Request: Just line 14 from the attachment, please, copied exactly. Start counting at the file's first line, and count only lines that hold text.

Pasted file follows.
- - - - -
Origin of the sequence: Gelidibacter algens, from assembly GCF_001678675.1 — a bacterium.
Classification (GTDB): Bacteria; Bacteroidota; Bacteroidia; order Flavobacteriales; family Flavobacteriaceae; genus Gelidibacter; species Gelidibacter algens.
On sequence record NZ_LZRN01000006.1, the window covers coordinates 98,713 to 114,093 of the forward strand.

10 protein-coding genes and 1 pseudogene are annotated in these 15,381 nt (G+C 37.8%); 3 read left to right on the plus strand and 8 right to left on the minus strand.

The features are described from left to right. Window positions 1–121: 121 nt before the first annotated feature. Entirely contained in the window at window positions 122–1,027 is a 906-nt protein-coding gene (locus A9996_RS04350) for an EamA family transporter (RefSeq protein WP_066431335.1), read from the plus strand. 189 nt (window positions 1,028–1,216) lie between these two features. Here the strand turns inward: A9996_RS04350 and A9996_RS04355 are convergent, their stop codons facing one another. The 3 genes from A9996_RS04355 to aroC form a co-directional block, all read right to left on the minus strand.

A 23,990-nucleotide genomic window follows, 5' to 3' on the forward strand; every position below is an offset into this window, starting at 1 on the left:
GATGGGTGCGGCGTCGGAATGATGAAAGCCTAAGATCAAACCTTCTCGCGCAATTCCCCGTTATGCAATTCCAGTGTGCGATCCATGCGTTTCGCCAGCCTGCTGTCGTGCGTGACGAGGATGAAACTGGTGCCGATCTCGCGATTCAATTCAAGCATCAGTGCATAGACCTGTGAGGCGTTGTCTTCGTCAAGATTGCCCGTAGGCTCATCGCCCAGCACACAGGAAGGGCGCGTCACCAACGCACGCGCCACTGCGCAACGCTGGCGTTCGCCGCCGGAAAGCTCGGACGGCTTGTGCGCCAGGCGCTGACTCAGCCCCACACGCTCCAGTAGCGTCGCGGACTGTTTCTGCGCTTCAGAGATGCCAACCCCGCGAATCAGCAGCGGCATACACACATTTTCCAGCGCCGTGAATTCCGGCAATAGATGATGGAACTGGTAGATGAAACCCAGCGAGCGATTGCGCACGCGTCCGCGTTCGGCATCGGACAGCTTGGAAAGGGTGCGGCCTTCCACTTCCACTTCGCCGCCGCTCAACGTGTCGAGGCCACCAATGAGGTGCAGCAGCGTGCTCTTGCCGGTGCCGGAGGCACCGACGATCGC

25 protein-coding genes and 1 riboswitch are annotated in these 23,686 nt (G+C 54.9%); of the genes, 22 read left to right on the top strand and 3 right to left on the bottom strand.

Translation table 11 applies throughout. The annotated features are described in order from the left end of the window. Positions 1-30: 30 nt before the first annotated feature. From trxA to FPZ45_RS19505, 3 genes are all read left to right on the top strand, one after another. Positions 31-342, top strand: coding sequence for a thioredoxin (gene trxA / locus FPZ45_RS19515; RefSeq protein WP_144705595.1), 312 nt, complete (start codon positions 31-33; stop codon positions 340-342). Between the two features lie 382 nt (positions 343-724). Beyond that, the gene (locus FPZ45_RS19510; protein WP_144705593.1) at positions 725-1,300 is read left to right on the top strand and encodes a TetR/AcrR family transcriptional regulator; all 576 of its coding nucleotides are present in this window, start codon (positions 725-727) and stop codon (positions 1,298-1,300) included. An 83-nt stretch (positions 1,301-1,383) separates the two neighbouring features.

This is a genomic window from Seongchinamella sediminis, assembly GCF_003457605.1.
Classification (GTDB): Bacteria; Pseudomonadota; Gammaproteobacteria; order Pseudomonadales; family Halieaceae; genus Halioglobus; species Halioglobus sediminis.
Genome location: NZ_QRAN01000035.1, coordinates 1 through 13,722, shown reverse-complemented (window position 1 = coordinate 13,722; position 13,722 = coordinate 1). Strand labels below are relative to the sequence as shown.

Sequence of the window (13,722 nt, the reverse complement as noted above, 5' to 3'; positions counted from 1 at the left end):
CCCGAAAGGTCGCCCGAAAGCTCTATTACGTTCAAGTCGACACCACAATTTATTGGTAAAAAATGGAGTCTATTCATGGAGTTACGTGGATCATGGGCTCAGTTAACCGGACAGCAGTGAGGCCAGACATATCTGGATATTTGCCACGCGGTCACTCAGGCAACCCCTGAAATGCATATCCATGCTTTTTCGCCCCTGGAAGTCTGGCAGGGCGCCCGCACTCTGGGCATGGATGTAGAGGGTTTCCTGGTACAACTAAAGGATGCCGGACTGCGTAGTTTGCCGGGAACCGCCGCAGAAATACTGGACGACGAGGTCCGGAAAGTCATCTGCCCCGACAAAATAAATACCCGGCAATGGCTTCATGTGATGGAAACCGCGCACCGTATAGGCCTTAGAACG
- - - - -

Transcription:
CCCGAAAGGTCGCCCGAAAGCTCTATTACGTTCAAGTCGACACCACAATTTATTGGTAAAAAATGGAGTCTATTCATGGAGTTACGTGGATCATGGGCTCAGTTAACCGGACAGCAGTGAGGCCAGACATATCTGGATATTTGCCACGCGGTCACTCAGGCAACCCCTGAAATGCATATCCATGCTTTTTCGCCCCTGGAAGTCTGGCAGGGCGCCCGCACTCTGGGCATGGATGTAGAGGGTTTCCTGGTACAACTAAAGGATGCCGGACTGCGTAGTTTGCCGGGAACCGCCGCAGAAATACTGGACGACGAGGTCCGGAAAGTCATCTGCCCCGACAAAATAAATACCCGGCAATGGCTTCATGTGATGGAAACCGCGCACCGTATAGGCCTTAGAACG